Project: Funded Project › Research
1/12/09 → 30/11/12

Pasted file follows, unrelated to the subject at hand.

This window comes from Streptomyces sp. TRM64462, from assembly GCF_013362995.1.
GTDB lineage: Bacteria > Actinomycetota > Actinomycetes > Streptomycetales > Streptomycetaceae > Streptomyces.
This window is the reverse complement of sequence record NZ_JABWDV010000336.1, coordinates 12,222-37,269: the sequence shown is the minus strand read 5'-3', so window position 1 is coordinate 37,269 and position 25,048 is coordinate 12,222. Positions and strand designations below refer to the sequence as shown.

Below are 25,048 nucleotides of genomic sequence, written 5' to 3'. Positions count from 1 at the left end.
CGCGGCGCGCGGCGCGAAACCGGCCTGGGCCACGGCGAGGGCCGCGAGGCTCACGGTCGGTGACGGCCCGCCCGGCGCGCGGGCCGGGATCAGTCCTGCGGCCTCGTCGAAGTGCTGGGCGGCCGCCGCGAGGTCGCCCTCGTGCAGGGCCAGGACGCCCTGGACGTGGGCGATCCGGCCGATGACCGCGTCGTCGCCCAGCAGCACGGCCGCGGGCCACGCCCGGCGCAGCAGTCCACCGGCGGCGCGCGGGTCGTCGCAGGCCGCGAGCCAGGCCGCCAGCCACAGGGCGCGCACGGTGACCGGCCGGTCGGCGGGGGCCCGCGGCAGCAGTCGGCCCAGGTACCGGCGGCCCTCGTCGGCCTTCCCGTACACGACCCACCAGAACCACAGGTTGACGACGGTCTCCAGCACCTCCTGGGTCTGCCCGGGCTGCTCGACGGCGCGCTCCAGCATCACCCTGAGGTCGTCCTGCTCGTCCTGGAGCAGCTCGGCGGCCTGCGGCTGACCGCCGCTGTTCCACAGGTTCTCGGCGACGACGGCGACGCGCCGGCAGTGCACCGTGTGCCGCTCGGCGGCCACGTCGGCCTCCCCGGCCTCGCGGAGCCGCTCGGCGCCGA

There is increasing pressure from a range of sources to minimise the use of chemical pesticides in agriculture and horticulture, and to find alternative approaches to pest and disease control that are both environmentally- and consumer-friendly. This project centres around one such method which has recently been pioneered at Lancaster. It is based on the discovery that soaking seeds in natural plant hormones that are normally involved in plant defence responses, leads to a long-lasting increase in pest and disease resistance in plants grown from those seed. Although the idea of using plant hormones to activate natural plant resistance by application to growing plants is not new, the discovery that the treatment of a seed can provide long-lasting protection without adverse effects on plant growth or seed set is novel, and provides a simple strategy for deployment in agriculture and horticulture. However, we currently do not know how a plant ‘remembers’ the application of the activator to the seed or how that leads to an augmented induced defence response when the plant is subsequently attacked by insects or pathogens. Thus, the current project will investigate the underpinning science of the seed treatment phenomenon. We will compare the molecular (gene expression and epigenetic imprint) and biochemical (volatile organic compound) changes in seed-treated and untreated plants before and after pest attack in order to begin to understand how the seed treatment leads to greater levels of pest resistance. We will also examine the interactions between different activators of plant defence when used as seed treatments. By understanding how compounds can be used as seed treatments to boost plant resistance and by assessing the range of pests and diseases against which they offer protection, our project will generate an essential knowledge base that can be used in the exploitation of seed treatments in agriculture and horticulture.